A Truer History of Hutu-Tutsi Relations Would Lead to Better Reporting

The Washington Times (Washington, DC), November 26, 1996 | Go to article overview

A Truer History of Hutu-Tutsi Relations Would Lead to Better Reporting


Gus Constantine's background piece blaming Hutu-Tutsi hatred on colonialist and Belgian favoritism of the Tutsi reflects the fashionable view that before European colonizers pitted them against each other, African tribes got along just fine ("Hutu-Tutsi hatred grew from colonialism," Nov. 15). Alas, as history, that's poppycock.

Several centuries before the Germans claimed Rwanda and Burundi as part of German East Africa in 1907, the Nilotic Tutsi had come from the north and established a feudalist regime over the Hutu majority. The basis of Tutsi feudalism was not land, but the ownership of cattle. Besides growing subsistence crops, Hutus frequently worked for their Tutsi overlords as herders. Needless to say, Hutus resented their subordinate status and rebelled against it repeatedly long before the first colonialists appeared on the scene.

The distinctive feature of colonialism was not that it changed the unequal relationship between Tutsis and Hutus, but that it left that relationship the way it found it. The Germans never established a colonial presence (except for a small military outpost in Bujumbura, in Burundi) but allowed the rule by the Tutsi kings (mwani) in both Rwanda and Burundi to continue. After the Belgians replaced the Germans in World War I, they essentially continued this pattern of indirect rule. After World War II, under pressure from the U.N. Trusteeship Council, they did, however, start a process of political reform aimed at the political emancipation of the Hutu majority.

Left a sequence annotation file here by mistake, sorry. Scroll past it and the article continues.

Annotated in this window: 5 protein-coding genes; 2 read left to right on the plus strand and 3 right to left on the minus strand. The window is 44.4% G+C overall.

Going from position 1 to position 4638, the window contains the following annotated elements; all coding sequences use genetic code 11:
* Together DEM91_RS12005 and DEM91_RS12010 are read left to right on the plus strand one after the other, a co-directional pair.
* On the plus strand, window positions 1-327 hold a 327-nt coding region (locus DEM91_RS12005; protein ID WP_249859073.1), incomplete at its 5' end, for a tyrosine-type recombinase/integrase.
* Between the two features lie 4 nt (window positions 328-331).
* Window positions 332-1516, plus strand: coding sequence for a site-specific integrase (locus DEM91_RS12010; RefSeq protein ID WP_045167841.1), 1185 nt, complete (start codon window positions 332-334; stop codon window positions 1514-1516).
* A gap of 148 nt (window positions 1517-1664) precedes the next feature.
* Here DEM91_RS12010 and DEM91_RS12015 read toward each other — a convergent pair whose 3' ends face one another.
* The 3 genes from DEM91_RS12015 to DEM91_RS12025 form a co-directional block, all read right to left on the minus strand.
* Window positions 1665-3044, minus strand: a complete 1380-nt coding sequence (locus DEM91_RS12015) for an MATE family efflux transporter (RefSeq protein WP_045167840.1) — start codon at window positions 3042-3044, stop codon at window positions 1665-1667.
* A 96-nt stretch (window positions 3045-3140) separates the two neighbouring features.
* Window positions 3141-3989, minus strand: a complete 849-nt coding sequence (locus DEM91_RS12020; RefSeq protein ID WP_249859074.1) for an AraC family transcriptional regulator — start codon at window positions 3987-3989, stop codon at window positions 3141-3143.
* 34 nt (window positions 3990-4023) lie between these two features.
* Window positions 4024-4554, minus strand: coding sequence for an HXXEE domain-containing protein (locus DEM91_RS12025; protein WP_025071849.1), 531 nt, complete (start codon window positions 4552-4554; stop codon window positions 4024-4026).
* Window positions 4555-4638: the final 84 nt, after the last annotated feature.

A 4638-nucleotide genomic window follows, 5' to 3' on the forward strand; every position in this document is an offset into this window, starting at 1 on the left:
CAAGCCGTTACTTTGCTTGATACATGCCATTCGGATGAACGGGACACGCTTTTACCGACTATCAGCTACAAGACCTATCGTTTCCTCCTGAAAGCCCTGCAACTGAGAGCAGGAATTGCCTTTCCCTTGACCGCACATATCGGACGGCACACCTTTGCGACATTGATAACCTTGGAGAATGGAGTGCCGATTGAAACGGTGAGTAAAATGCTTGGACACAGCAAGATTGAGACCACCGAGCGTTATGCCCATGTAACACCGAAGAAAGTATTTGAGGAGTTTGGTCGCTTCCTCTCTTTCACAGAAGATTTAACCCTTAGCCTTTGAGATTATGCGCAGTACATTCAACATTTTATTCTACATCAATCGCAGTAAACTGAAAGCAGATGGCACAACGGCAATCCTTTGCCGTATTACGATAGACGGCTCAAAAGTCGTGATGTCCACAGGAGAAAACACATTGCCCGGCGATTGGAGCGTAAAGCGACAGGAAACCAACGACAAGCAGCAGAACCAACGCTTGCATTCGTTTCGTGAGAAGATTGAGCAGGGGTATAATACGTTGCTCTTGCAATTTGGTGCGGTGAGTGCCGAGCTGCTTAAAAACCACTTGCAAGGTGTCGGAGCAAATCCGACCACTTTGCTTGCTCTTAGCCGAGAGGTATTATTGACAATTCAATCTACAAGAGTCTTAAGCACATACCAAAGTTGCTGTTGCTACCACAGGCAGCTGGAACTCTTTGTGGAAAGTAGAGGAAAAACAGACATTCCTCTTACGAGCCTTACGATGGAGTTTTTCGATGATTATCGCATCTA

As Alexis de Toqueville pointed out, revolt usually comes not when repression is worst, but when change is already in the air. In 1959, the Rwandan Hutus staged a bloody uprising against the Tutsi, killing and maiming them by the thousands and driving many into exile, including the last mwani, Kigeri. In 1960, communal elections organized by the Belgians returned Hutu majorities. United Nations-supervised national elections in 1961 were also won by the Hutu party. …

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